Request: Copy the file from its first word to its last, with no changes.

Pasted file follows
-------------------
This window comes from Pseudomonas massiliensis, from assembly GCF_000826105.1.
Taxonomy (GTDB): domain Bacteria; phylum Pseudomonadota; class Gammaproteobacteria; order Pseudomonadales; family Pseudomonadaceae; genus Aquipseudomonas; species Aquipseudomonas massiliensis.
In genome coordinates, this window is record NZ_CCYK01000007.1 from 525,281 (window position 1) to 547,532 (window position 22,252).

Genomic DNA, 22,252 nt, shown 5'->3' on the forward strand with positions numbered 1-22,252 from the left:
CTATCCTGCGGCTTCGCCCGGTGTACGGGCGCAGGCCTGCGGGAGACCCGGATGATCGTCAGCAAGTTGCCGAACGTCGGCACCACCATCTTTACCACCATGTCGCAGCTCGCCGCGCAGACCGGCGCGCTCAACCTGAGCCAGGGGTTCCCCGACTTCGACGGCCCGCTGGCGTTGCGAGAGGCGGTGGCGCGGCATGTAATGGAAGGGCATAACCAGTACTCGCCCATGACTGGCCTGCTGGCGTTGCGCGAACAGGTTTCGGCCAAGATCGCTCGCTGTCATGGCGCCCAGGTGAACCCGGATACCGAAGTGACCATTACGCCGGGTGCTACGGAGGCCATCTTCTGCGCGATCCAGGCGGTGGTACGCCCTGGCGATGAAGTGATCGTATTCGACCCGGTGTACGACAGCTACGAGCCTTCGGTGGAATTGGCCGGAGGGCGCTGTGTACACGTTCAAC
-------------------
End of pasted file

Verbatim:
This window comes from Pseudomonas massiliensis, from assembly GCF_000826105.1.
Taxonomy (GTDB): domain Bacteria; phylum Pseudomonadota; class Gammaproteobacteria; order Pseudomonadales; family Pseudomonadaceae; genus Aquipseudomonas; species Aquipseudomonas massiliensis.
In genome coordinates, this window is record NZ_CCYK01000007.1 from 525,281 (window position 1) to 547,532 (window position 22,252).

Genomic DNA, 22,252 nt, shown 5'->3' on the forward strand with positions numbered 1-22,252 from the left:
CTATCCTGCGGCTTCGCCCGGTGTACGGGCGCAGGCCTGCGGGAGACCCGGATGATCGTCAGCAAGTTGCCGAACGTCGGCACCACCATCTTTACCACCATGTCGCAGCTCGCCGCGCAGACCGGCGCGCTCAACCTGAGCCAGGGGTTCCCCGACTTCGACGGCCCGCTGGCGTTGCGAGAGGCGGTGGCGCGGCATGTAATGGAAGGGCATAACCAGTACTCGCCCATGACTGGCCTGCTGGCGTTGCGCGAACAGGTTTCGGCCAAGATCGCTCGCTGTCATGGCGCCCAGGTGAACCCGGATACCGAAGTGACCATTACGCCGGGTGCTACGGAGGCCATCTTCTGCGCGATCCAGGCGGTGGTACGCCCTGGCGATGAAGTGATCGTATTCGACCCGGTGTACGACAGCTACGAGCCTTCGGTGGAATTGGCCGGAGGGCGCTGTGTACACGTTCAAC